After measuring the space, he laid the pallets where he wanted the deck to be. Starting with the first row, Kevin lined up all gaps and used pavers to level and support the pallets. He then cut strips from 8-foot plywood to fill in the gaps and then nailed them into place and secured them to the neighboring pallets. After treating with water resistant stain, the deck was done. When all was said and done, it cost under $100.
via Before & After: A Bunch of Old Pallets Gain Purpose | Apartment Therapy.
Note the “telephone pole” supports. Some of the supports under the old living room were reused and more were added. The color and shape of the poles look like the surrounding trees and help the house and deck blend into the wooded setting
via River Hills Construction – 2225 Tamarack projectPart 1.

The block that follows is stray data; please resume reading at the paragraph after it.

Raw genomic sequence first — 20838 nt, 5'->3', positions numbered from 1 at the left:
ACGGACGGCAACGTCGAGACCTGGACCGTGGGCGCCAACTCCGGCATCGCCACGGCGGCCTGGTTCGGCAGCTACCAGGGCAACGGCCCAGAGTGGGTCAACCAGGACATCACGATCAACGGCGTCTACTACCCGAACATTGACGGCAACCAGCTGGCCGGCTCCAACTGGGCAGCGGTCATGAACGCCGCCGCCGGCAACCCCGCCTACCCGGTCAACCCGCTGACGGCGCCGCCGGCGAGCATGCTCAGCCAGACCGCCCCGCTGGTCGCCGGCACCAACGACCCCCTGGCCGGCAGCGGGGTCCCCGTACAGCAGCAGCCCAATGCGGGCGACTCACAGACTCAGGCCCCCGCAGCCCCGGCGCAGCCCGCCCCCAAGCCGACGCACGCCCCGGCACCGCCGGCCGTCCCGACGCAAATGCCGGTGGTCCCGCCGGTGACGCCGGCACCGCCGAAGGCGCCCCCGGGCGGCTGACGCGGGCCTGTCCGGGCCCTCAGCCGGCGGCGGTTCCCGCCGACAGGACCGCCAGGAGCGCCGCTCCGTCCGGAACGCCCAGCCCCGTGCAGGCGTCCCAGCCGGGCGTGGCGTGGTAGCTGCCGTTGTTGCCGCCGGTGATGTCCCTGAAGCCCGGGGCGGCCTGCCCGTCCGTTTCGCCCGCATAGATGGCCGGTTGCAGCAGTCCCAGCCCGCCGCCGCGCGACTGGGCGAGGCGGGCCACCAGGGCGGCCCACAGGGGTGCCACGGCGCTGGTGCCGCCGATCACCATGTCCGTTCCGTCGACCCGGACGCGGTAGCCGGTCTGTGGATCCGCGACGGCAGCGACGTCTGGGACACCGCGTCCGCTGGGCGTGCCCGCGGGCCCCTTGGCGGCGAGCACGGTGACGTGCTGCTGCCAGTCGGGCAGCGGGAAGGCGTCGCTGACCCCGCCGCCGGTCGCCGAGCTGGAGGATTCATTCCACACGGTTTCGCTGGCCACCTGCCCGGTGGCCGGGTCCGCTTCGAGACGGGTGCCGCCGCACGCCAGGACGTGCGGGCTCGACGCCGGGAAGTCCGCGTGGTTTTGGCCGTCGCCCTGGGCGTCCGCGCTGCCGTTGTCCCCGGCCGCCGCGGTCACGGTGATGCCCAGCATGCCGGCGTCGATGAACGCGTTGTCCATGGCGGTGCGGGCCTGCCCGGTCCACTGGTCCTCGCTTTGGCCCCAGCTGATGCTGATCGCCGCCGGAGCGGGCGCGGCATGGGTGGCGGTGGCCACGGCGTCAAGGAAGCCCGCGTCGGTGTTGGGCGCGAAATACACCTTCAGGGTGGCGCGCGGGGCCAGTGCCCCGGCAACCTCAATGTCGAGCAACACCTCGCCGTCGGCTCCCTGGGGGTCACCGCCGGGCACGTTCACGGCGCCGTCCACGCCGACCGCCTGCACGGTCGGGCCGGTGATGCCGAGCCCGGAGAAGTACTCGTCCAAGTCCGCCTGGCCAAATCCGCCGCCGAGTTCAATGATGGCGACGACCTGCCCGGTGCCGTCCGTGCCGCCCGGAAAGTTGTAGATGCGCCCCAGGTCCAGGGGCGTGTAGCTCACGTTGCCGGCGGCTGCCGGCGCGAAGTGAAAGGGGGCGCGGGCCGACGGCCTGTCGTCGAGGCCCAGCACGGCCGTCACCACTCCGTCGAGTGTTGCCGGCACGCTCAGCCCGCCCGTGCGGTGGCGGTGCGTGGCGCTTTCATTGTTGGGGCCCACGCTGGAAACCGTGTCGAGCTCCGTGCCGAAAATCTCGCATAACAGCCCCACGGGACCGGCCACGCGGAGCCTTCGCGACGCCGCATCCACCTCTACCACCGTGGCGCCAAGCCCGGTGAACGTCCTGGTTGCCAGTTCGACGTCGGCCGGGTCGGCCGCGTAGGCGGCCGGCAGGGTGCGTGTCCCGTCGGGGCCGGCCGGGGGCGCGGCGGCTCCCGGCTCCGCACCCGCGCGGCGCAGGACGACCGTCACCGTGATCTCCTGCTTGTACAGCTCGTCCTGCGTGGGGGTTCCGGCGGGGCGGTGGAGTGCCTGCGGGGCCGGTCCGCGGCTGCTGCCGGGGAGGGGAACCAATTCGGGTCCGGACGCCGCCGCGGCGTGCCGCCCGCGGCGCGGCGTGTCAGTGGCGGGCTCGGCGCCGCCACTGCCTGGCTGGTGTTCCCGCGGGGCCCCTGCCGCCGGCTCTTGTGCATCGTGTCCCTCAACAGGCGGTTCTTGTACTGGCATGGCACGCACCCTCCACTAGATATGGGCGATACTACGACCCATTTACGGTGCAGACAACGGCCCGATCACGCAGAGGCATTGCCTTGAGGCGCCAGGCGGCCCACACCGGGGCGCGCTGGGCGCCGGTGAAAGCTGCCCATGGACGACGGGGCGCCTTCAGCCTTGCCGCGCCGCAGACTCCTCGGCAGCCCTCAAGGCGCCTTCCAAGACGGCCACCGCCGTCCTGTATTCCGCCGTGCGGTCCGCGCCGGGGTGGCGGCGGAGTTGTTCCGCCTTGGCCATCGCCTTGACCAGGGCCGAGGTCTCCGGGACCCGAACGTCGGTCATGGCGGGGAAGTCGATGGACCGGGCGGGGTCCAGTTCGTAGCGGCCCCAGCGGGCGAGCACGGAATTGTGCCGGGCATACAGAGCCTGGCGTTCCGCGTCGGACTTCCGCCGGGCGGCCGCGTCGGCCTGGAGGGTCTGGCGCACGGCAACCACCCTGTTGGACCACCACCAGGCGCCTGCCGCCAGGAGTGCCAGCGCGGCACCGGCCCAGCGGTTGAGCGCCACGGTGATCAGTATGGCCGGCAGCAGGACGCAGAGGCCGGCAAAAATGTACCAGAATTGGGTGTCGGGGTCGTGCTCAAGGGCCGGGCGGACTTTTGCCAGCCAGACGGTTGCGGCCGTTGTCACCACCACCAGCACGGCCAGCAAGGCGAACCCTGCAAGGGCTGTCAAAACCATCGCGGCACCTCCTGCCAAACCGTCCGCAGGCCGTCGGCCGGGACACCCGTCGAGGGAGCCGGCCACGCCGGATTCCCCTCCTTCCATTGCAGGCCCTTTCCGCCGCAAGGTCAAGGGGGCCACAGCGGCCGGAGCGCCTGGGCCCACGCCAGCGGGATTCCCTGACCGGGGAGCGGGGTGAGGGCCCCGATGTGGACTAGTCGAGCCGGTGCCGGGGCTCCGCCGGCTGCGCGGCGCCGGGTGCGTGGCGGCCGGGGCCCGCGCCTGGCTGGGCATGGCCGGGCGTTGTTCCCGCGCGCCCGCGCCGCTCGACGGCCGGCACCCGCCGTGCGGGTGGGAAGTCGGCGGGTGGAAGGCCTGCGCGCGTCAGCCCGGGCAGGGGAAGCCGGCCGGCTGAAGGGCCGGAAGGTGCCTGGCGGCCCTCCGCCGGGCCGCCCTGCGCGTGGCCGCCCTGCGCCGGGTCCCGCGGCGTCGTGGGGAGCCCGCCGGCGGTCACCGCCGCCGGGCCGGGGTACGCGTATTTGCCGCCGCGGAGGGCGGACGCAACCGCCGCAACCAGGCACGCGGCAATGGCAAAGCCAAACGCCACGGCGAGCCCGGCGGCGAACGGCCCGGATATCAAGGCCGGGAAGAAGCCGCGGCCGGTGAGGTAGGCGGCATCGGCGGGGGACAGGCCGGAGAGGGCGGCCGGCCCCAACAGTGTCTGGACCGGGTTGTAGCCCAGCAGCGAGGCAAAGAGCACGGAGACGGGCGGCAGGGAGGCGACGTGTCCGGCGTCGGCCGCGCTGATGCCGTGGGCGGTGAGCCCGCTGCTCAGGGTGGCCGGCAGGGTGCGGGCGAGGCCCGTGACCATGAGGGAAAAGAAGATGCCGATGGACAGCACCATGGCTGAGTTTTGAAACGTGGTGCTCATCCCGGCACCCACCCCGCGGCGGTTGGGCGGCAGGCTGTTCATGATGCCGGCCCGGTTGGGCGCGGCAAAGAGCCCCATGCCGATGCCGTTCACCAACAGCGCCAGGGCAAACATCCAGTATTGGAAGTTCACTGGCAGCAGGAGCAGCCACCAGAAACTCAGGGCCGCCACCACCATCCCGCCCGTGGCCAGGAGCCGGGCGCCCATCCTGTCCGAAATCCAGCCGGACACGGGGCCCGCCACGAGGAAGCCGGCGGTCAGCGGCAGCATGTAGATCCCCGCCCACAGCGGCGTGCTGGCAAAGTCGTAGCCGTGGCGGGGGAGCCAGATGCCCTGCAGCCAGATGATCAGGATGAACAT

Our Humble Abode is a sweet DIY Blog cataloging one family’s home transition.
They are crafting a deck from reclaimed glulam. That is going to be one serious deck – and beautiful too!
When Ben stumbled into the deal of the century, we couldn’t say no. You see, a commercial building in town was in the process of being demolished. Outside sat a giant stack of glulam beams, originally used to support the roof.
Ben called around until he found the guy responsible for these dudes and asked what the heck deal was. Well, they were destined for landfill. Landfill, not on our watch! Instead Ben cut these giants down, hauled ‘em home, and we’re building a deck now. But they’re not deck ready in their original condition.
via Green = Green: Reclaimed Wood | Our Humble Abode.